A project to reconstruct a section of an ancient canal system that once flowed through the heart of Beijing is finally nearing completion. The first phase, completed in 2014, linked Qianhai and Dianmen Dong Dajie. The second phase, from Dianmen to Beiheyan north of the Forbidden City is due to be completed by the end of this year. 

The reconstructed canal revives a legacy of canals and waterways which once crisscrossed Beijing.

For centuries, engineers have attempted to wrestle water from the springs around today’s Beijing to build lakes and canals to service the city. Beijing is one of the few major cities in the world today – and one the only ancient capitals – which does not sit on a significant natural body of water. Moving materials from the prosperous south to build and supply the capital has long been a challenge.

In 1393, the Chinese scientist and official Guo Shoujing organized the reconstruction and expansion of a canal system to accommodate the building and development of a new Mongolian capital, Khanbaliq. The city, which would later form the foundations of modern Beijing, was dependent on goods and food from the rest of the empire for its support. Guo ordered the digging of a series of canals which began in natural springs in the Western Hills and near present-day Changping. These channels flowed into retaining lakes, the largest of which was Wengshan Bo. Later this reservoir would become the centerpiece of the 19th-century Summer Palace and is now known as Kunming Lake.

These lakes acted as reservoirs to regulate the levels in a series of waterways which flowed via two channels from the northwest to the southeast through the heart of the capital. Eventually, the water exited the city through sluices and water gates before joining the Tonghui River as it flowed east to meet the Grand Canal near present-day Tianjin. 

These were not just for imperial aesthetics. These canals formed the northernmost section of an immense transportation network which linked the capital with the city of Hangzhou 1,700km to the south. Sitting on the banks of Houhai or walking along these canals today, it’s hard to imagine their original function as navigable waterways, with ships and barges traveling through the city to an immense wharf at Jishuitan where treasure, grain, and materials were offloaded and stored. 

With the end of Mongolian rule in China and the establishment of the Ming Empire in 1368, the canal system fell into disuse. By the time Yongle Emperor moved the primary Ming capital to Beijing in the early 15th century, the springs, levees, and channels had deteriorated to the extent that most of the waterways, including the Tonghui River, were no longer passable. Subsequent repairs restored some of the water levels enough to fill the moats and imperial lakes and canals of the Ming capital although the grain barges now stopped to the east of the city walls.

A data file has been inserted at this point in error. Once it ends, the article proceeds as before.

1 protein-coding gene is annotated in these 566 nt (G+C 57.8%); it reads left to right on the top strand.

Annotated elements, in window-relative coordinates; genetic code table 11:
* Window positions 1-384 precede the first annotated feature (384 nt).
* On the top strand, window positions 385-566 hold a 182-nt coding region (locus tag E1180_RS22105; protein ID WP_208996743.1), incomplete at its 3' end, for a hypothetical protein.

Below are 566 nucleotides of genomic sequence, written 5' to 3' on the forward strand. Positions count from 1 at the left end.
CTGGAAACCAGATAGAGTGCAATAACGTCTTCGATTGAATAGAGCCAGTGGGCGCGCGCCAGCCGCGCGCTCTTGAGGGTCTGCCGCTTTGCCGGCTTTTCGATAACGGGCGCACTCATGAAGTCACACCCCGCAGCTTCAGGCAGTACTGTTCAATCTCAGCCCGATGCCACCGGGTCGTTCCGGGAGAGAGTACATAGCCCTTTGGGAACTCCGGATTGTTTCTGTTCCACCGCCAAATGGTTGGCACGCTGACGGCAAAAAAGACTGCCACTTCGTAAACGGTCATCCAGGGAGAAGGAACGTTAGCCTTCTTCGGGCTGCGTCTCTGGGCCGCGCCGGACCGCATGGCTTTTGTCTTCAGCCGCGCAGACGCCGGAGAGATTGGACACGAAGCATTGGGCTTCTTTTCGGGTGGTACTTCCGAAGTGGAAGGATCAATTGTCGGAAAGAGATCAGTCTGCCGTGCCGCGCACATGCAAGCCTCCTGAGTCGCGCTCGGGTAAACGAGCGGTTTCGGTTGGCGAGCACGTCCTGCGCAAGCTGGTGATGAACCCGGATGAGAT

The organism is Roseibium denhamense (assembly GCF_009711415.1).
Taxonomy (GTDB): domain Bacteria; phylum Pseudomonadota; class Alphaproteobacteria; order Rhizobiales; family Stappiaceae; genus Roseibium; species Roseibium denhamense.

Many of the aqueous features of the Ming capital, including the chain of lakes beginning at Zhongnanhai and ending at Qianhai, Houhai, and Xihai still exist today, although their shapes have changed somewhat over the years. 

Ming-era engineers also re-dredged the channel which brought water from Qianhai across the northern part of the Imperial City Wall before turning sharply south and running to the east of the Forbidden City. This waterway was known alternately as the Jade River or the Imperial River (both pronounced Yuhe) and supplied the water for the Tongzi He (Pipe River) which formed the moat around the Forbidden City. 

Keeping these waterways flowing remained a problem. By the end of the Ming era and during the time of Manchu rule in Beijing down to the early 20th century, many channels stopped flowing and became stagnant, fetid pools, little more than garbage dumps and open sewers. The foreign residents of the Legation Quarter, which was built along the final section of the whole system as it flowed out a water gate in the southern wall of the Inner City of Beijing, complained for years about the smell of the canal in their midst. This canal was finally paved over in the 20th century and became Canal Street (today’s Zhengyi Lu).

In the 21st century, most of these waterways remain in memory and as somewhat odd place names: Nanheyan and Beiheyan for a riverside that no longer exists, Jishuitan for a retaining lake buried beneath the reclaimed land, or Shatan, near Jingshan Park, named for a long since forgotten beach.

The modern renovations on the Jade River have revived some of the past glory of these waterways. Walkways, historical markers, and pleasant pavilions line the canal. The water – for now – runs clear. Some sections have been left more or less unrestored, and visitors can still see the original bricks from the Ming- and Mongolian-era canal system.

Sadly, attempts to revitalize the surrounding neighborhood have mostly focused on the construction of ultra high-end residential real estate. A few sections to the north and south of Diananmen have attracted businesses, notably The Georg restaurant and Jensen House, but most of the lavish courtyard homes which line the new canal sit silently as investment properties. Construction of an entertainment zone on the north bank near where the Jade River meets Qianhai remains unfinished.

Nevertheless, the canal park provides a great walking path from Beiheyan (just east of the Nanluogu Xiang Subway Stop) to Qianhai. Detours to nearby establishments such as The Georg or Great Leap #6 are an added attraction to this addition to the city’s pedestrian paths.

Jeremiah Jenne is a writer, educator, and historian based in Beijing. He maintains the site Jottings from the Granite Studio and is co-host of the Chinese history and culture podcast Barbarians at the Gate. You can follow him on Twitter @granitestudio.

Photos: Jeremiah Jenne


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